When I walked downtown to eat my lunch I was surprised at how much energy I had. My legs feel great! I hope it carries over to my ride home.

    My phone is charged, my water bottles are filled, and I'm ready to head home for the day.
    Last edited by WilsonZone; 05-30-08 at 03:41 PM. Reason: Incomplete post, first column.

  15. #15
    Senior Member lil brown bat's Avatar
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    Quote Originally Posted by WilsonZone View Post
    I try to do the same but after a while it became easier to just grab the laptop and backpack than lock it up at work. If I had been thinking about it yesterday I would have gone ahead and lock it up. I *may* go ahead and lock the laptop at work, I think I will be too busy to do any work over the weekend.
    It's good for you in other ways than the amount of stuff you lug around. Also what Brando said. There are laptop adapters now that have multiple connectors so that you can find the one that fits your laptop. Buy one of those, and you'll be able to use it on your next laptop, most likely. (your IT dept is cheezy for not getting you one, though)

    Quote Originally Posted by WilsonZone View Post
    The items I brought with me I had purchased last night after a last minute "holy crap" thought. Obviously I wasn't a very good boy scout. These items are meant to be left behind. I originally planned on buying larger items to keep at work but knew space was limited so I bought smaller wipes, deodorant, etc. I do have to wear dress pants and a collared shirt Monday through Thursday, but I wear black running shoes all 5 days (nobody has said anything about that). I'd probably prefer to bring my clothes with me though. Do people use clipless on hybrids?
    I have a CVS around the corner from my workplace -- that's where I stock up. If you have something nearby, you might want to use that rather than lugging stuff from home. And yes, people use clipless on hybrids.

    Quote Originally Posted by WilsonZone View Post
    Holy crap! I think if I lost my laptop that way my boss would ban me from riding my bike to work! I didn't think about the bag falling off. During lunch I went to the LBS to look at racks and panniers, but after reading your post maybe I better re-think this.
    I wouldn't discard the idea -- a lot of people use panniers and love them, and never have this sort of incident. You just have to be really, really sure that it's going to stay on. If you always park your bike in a secure location, you may be able to secure the pannier to the rack with zip-ties in addition to its usual attachment system -- that will give you a failsafe. If you have to take the panniers off when you get to work or home, though, this won't work.

    Quote Originally Posted by WilsonZone View Post
    That's part of the reason why I considered a pannier or bike rack. I did buy one of those foldable allen wrenches (a cheap one though) but I haven't started carrying it yet. I can't figure out how the tool pouch fits on the bike.
    It fits in your bag.

    Quote Originally Posted by WilsonZone View Post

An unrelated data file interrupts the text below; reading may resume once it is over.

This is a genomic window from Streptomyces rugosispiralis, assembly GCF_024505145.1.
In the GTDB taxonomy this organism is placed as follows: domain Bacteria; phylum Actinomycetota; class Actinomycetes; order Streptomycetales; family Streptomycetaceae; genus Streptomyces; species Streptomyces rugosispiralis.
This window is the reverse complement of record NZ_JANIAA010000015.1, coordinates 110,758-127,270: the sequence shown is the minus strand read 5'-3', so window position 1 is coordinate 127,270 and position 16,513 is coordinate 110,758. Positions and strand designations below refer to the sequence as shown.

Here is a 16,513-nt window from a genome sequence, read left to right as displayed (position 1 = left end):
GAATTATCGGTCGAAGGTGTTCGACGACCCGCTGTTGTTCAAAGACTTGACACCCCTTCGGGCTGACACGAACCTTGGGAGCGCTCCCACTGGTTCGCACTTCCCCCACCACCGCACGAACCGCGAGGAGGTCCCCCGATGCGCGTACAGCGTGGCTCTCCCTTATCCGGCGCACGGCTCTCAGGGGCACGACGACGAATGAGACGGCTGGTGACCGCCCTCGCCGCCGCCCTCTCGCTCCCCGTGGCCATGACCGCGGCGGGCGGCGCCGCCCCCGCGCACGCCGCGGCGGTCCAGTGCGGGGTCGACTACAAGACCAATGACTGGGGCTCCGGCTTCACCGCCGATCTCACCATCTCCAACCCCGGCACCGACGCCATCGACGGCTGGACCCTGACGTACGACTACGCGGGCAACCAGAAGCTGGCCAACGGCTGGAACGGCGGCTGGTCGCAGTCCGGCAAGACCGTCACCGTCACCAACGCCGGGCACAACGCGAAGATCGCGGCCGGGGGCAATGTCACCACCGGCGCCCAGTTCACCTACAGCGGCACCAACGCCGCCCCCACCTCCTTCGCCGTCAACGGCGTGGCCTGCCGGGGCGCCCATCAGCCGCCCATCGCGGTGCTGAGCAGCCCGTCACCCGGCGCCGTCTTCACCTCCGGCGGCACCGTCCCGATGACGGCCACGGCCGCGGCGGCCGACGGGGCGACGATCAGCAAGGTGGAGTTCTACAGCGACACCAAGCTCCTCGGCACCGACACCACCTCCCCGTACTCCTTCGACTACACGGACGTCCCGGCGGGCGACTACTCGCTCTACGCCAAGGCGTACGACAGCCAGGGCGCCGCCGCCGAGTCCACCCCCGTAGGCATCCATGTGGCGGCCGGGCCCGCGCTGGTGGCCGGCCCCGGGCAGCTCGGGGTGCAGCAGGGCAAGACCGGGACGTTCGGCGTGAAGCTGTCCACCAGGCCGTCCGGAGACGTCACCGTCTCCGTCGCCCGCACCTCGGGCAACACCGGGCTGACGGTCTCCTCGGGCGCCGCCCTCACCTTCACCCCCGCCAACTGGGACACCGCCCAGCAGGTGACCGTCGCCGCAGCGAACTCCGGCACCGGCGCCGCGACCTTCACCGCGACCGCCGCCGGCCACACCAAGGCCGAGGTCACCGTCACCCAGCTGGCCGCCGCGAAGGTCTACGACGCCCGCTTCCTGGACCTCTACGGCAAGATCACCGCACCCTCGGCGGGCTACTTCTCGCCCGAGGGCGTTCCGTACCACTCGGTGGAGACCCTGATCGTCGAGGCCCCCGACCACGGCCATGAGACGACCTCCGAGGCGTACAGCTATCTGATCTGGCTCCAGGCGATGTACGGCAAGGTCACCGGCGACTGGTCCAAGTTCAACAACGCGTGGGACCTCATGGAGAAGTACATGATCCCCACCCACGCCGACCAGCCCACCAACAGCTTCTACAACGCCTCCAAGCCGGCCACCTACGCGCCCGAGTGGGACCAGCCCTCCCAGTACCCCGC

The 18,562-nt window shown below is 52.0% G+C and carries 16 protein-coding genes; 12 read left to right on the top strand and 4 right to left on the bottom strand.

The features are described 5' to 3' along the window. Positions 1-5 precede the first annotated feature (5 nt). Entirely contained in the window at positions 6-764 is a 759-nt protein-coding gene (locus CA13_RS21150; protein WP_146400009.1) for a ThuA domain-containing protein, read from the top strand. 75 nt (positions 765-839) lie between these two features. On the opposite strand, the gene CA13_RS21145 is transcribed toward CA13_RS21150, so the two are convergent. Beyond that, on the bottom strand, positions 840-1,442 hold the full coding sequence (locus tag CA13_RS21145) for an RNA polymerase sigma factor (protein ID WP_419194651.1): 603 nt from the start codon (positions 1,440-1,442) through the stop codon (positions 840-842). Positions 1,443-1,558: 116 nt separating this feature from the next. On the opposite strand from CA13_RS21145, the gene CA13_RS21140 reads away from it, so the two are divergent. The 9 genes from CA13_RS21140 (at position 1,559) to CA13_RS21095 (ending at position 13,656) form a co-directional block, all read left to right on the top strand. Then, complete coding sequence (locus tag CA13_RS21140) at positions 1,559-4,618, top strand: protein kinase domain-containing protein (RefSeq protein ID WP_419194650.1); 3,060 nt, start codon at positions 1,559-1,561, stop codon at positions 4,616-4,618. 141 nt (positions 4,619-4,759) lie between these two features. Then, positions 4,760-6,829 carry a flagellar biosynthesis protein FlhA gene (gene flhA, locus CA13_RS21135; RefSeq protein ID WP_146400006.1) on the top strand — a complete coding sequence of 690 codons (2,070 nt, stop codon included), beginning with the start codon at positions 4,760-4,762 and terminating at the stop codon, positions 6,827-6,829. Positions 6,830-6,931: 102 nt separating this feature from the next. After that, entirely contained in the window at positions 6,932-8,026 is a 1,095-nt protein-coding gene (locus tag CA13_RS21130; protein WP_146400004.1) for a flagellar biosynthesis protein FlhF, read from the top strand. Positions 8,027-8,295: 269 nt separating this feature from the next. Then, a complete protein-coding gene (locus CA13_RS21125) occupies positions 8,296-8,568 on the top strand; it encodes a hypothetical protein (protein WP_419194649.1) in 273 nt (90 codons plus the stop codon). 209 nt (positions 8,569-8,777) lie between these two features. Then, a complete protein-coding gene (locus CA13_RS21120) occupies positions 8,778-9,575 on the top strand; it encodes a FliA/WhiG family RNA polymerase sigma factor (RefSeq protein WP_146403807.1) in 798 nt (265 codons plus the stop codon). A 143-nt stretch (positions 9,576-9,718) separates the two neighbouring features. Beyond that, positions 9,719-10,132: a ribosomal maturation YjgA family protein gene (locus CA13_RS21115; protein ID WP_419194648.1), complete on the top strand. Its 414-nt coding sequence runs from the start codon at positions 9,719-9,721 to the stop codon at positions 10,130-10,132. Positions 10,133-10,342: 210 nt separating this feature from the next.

Thanks, I'll definitely do that. Although I did get quite a bit of stretching while changing my clothes in the bathroom stall.
    Take a look at this. The guy who wrote this document did a lot of research on stretching and digested it. His assumption is that you're stretching for improved flexibility, so you may not want to go the whole hog with the PNF stretching, but there's a lot of valuable info there on physiology, risky stretches, etc.

    Quote Originally Posted by WilsonZone View Post
    I'm also worried about getting sunburned since I didn't bring any sunscreen with me (the suncreen bottle is too big). The other thing that bothers me is water. The city's water in this old building is nasty tasting. We have a water dispenser that gives us filtered water, but I don't think the water for the ice maker is filtered or filtered enough. I'll be filling both water bottles with filtered water and the ice from the ice maker. I guess it can't be too bad, there are some people here who use the ice in their drinks.
    Unless you're riding in before the sun is up, sunscreen is something you should have on your body before you go out the door in the morning. Put it in the bathroom and apply it as soon as you dry off after showering. Keeping some at work is also a good idea, because on a hot day you do sweat it off. As for water, don't add ice cubes to your water bottles -- fill one bottle with filtered water and put it in the freezer. Unless your commute is very long, you probably don't want to let it freeze all the way, but maybe let it get a little slushy. Put the other bottle in the refrigerator and you ought to be fine.

  16. #16
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    Good luck with the head wind. After five solid weeks of commuting, I have conquered the (small) hills on the way to work, but the head wind and I still do battle. I suspect we will be life long nemesis!

  17. #17
    Member WilsonZone's Avatar
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    Yeah, I'm not a big fan of the headwind. It took me about an hour to get to work, and about 2 hours to ride home yesterday. I was really sore when I got home last night. Didn't bother posting here, I just went to bed and fell asleep.